Mr. LANTOS (for himself, Mr. MCGOVERN, Ms. SOLIS, Mr. BONIOR, Mr. FRANK, Mr. HILLIARD, Ms. KILPATRICK, Mr. THOMPSON of Mississippi, Mr. KILDEE, Ms. MCKINNEY, Mr. KUCINICH, Ms. ROYBAL-ALLARD, Ms. LEE, Mrs. NAPOLITANO, Ms. WOOLSEY, Mr. FILNER, Ms. KAPTUR, Mr. BACA, Mr. DELAHUNT, Mr. BRADY of Pennsylvania, and Mr. BORSKI) introduced the following bill; which was referred to the Committee on Education and the Workforce

    --------------------------------------------------------------------------------


    A BILL
    To amend the Fair Labor Standards Act of 1938 to prohibit forced overtime hours for certain licensed health care employees.


    Be it enacted by the Senate and House of Representatives of the United States of America in Congress assembled,

    SECTION 1. SHORT TITLE.

    This Act may be cited as the `Registered Nurses and Patients Protection Act'.

    SEC. 2. NURSES AND OVERTIME HOURS.

    Section 7(j) of the Fair Labor Standards Act of 1938 (29 U.S.C. 207(j)) is amended--

    (1) by striking `No employer' and inserting `(1) Subject to paragraph (2), no employer'; and

    (2) by adding at the end the following:

    `(2) An employer described in paragraph (1) may not require an employee covered by an agreement or understanding described in paragraph (1) who is a licensed health care employee (including a registered nurse but not including a physician) to work more than 8 hours in any workday or 80 hours in any 14-day work period, except in the case of a natural disaster or while a Federal, State, or local declaration of a state of emergency is in effect in the locality in which such employee is employed. No such employer may discriminate or take any other adverse action against such an employee for declining to work more than 8 hours in a workday or 80 hours in a 14-day work period. Such an employee may voluntarily work more than 8 hours in any workday or more than 80 hours in a 14-day work period. Notwithstanding any provision of title 5 or title 38, United States Code, to the contrary, this paragraph applies to an employee appointed under either such title who is a licensed health care employee (including a registered nurse but not including a physician).'.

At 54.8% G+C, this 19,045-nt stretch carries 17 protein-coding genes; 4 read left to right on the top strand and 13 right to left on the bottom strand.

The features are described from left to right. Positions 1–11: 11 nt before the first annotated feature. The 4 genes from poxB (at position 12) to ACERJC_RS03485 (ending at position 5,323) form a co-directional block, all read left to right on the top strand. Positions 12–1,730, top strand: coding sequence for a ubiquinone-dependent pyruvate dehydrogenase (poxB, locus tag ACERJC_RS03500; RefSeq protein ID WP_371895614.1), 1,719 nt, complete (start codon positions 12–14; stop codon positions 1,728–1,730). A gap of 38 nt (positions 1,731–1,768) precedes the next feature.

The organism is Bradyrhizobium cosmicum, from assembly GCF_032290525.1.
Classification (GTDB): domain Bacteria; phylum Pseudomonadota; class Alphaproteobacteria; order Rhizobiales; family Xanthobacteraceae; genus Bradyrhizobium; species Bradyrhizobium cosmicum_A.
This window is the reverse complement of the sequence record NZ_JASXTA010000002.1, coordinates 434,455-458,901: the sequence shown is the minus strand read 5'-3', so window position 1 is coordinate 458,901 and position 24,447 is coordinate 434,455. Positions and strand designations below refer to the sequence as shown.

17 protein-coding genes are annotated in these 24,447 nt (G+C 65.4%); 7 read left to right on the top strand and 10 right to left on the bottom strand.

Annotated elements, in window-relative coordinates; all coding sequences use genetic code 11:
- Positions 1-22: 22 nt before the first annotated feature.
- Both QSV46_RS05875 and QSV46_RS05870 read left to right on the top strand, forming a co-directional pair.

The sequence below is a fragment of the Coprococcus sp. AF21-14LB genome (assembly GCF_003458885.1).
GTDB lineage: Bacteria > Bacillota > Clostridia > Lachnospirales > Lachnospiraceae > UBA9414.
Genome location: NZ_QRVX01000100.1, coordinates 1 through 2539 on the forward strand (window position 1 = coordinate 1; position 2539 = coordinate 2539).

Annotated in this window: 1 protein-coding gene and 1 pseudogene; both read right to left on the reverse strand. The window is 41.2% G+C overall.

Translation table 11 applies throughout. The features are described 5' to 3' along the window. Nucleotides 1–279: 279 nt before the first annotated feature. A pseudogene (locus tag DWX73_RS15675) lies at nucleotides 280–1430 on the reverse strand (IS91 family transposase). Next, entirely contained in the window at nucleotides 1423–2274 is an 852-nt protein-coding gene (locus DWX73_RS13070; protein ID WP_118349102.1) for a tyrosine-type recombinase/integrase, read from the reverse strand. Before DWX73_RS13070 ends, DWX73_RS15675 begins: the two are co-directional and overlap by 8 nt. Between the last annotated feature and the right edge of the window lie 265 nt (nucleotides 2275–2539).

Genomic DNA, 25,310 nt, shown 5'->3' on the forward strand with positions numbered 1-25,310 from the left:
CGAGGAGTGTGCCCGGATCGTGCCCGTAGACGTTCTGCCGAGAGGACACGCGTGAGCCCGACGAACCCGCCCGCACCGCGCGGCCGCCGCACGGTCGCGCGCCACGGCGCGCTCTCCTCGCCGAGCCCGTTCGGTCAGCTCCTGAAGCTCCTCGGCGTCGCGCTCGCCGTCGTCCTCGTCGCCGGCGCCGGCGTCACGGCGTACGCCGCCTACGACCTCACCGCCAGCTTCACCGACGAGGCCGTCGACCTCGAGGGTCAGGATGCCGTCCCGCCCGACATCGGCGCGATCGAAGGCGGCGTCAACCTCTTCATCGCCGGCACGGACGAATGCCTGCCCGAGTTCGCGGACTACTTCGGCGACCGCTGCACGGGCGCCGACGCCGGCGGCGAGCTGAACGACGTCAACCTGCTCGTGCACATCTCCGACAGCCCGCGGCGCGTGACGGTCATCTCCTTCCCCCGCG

null
  8. by   essarge
    Thanks nurse4kids!! I was starting to wonder about my research techniques!! Glad to see they are still "up to par"!
  9. by   PeggyOhio
    essarge
    I see that I was mistaken. I apologize for confusing the issue. Thank you for pointing out my error.

    It is really confusing that they would renumber a bill from one year to another.

    I had posted the information months ago when it was apparently still H.B. 5179 and didn't realize it had changed.

    Thanks again for straightening it out.
  10. by   nbicurn
    this bill sounds good, but as a person who does charge work fairly often, what do we do when the supervisor can't find anyone and nobody offers to stay and double? How do we cover the shift.
  11. by   natalie
    ngicurn,

    You stated the crux of the problem for me. The ethical dilemma of walking out versus the dangerous dilemma of staying on. I'm pushing 50 and I know I simply cannot be of benefit anymore if I continue to place myself in the position of doing 16 hour, or more, shifts. I believe it is doubly hard for you as a newborn nurse. (I work adult ICU.)

    It's a heart-wrencher. I've finally come to the conclusion that I have to walk out the door at the end of a draining day. I need to leave it up to the administration to staff. I believe, given that risky situation, they will dig deep, call in the DON, Infection control nurse, Education nurse...or anyone who will take over the situation. I HAVE to do this as a matter of survival, or else I will RESIGN my job, simply as a matter of my own survival.

    I sympathize. It's a hard thing to do.
  12. by   essarge
    Peggy,

    No problem. I think what happens (governmental things are not my forte!) is when a bill doesn't pass and it comes up the next year the number changes. Anyone know?
  13. by   essarge
    nbicurn,

    I'm not sure how that would work, but you might be able to get an answer by calling or emailing your congressman.

    That is an excellent question though!! Let us know if you find out anything!
  14. by   PeggyOhio
    natalie
    I agree with your reasoning. While I also feel bad leaving, I know as long as I continue to submit to the policy I contribute to the perpetuation of the problem. The old adage, "if nothing changes, nothing changes", applies. We cannot allow this kind of abuse to continue.
    Many nurses that have fled the bedside may return if the work environment improves(including banning mandatory overtime and improving staffing ratios) and wages improve.
    That would be a long term solution. And a win-win for nurses and patients. Not a short term solution that puts patients and nurses in very compromised, risky positions.
    I believe it is vital to support this type of legislation at both the federal and state levels.